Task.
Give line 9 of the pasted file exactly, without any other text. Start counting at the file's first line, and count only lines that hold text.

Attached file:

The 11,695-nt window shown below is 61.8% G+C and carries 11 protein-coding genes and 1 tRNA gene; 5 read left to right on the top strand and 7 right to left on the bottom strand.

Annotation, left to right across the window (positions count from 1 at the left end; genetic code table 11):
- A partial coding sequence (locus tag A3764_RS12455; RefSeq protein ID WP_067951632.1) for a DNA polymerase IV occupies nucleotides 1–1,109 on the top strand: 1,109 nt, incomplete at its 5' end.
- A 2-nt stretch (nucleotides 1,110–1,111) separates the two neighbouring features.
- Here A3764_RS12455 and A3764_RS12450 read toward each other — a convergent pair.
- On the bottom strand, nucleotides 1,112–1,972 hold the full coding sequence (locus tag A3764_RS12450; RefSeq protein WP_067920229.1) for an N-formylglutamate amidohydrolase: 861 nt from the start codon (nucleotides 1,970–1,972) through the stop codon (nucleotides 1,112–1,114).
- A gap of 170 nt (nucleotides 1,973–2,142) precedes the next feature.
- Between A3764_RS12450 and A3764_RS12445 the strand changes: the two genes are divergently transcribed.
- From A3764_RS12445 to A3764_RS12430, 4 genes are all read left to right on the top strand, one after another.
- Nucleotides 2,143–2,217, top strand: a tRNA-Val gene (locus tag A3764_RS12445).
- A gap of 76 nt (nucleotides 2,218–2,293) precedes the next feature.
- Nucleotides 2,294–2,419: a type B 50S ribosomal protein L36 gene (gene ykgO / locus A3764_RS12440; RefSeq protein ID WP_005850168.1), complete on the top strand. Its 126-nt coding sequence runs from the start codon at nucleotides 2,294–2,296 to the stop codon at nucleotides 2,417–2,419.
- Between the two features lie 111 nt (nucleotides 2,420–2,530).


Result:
- From A3764_RS12445 to A3764_RS12430, 4 genes are all read left to right on the top strand, one after another.